Simple vegan winter squash soup

September 30, 2021 at 10:04 pm (B plus (3 stars, like a lot)) ()

This is another base recipe from Amy Chaplin’s Whole Food Cooking Every Day. Compared to the Cook’s Illustrated butternut squash soup recipe I used to make, it’s much simpler, and much less rich.

All you do is saute some onion in a large pot, add some garlic and salt, then the squash (unpeeled if you’re using red kuri as I was, and cut into large cubes) and water. You simmer the squash until it crushes easily against the side of the pot (around 12 to 15 minutes). You let it cool slightly then puree in batches in an upright blender. Done. The soup had a lovely smooth texture, bright color, and a simple, clean taste. It reminds me a lot of the squash soup I got years ago at Hangawi in New York City. The flavor was just a tad boring, but I guess that’s what I get for making the base version. It was better when we added chili flakes to it. Roasted pepitas or a drizzle of pumpkin seed oil would have also been nice. Next time I should make one of the variations, like squash soup with ginger, turmeric and miso or rosemary squash soup with toasted-hazelnut milk. You can find the base recipe and the hazelnut variation here.

This recipe made a ton of soup. (The recipe says it makes 2.5 quarts.) The three of us ate it for dinner, then Derek and I each had a bowl for lunch, and I still had quite a bit to freeze. It says it freezes well, so I’m looking forward to pulling it out one night when I’m in a rush and need a hot vegetable-based appetizer or side dish.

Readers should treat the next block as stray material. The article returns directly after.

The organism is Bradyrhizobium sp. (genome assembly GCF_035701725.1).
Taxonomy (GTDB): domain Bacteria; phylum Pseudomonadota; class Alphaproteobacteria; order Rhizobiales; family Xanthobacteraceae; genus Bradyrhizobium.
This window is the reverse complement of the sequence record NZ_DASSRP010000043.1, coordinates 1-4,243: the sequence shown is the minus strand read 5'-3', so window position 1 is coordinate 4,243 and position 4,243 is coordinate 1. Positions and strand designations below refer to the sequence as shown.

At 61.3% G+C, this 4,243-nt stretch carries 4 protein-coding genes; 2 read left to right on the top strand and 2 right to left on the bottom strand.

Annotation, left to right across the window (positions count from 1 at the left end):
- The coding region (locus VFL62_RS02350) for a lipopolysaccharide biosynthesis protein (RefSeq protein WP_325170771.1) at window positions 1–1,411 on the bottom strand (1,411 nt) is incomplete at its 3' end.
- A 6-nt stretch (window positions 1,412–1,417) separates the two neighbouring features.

Alma seemed to enjoy it. At least she ate it without complaint and had a small bowl for seconds.

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No-bake sesame chocolate squares

September 30, 2021 at 9:48 pm (B plus (3 stars, like a lot), Brownies and bars, Granola & energy bars, Website / blog)

In one of my parenting groups someone was raving about these no-bake chocolate sesame squares from the book Sugarproof. I love sesame in desserts, and I love chocolate, so I had to try them.

The recipe is pretty simple, you just dump 8 oz of pitted dates in a food processor along with 3/4 cup sesame seeds, 1/3 cup tahini, 1/2 cup rolled oats, 1/3 cup cocoa powder, 2 Tbs. water, and a pinch of salt. You pulse it all until the mixture starts to pull away from the sides of the food processor and collect towards the center. My mixture didn’t pull away, even after quite a while. I had to add quite a bit more water to get it to congeal into a solid mass. But other than that the bars came out well. They remind me a lot of Lara bars, just sesame flavored. I’ve tried to make “halvah balls” before without so much success. These had a better texture, if less halvah-esque.

I gave one bar to Alma in her school snack and she told me it was very good. I’m going to freeze the rest and bring them out occasionally when we are in the mood for something sweet and chocolatey.

Also, one more note. A full 8oz of dates is a lot! I guess if you don’t use refined sweeteners you need a lot of dates to make it taste sweet like a dessert.

Update Jan 18, 2022: We finally finished the whole batch of frozen bars. Although Alma said they were very good on her first try, she never liked them after that. Oh well. I still really like them, especially when they have been sitting out for a while. Cold from the freezer they aren’t as gooey and chocolatey. I will definitely make these again for myself!

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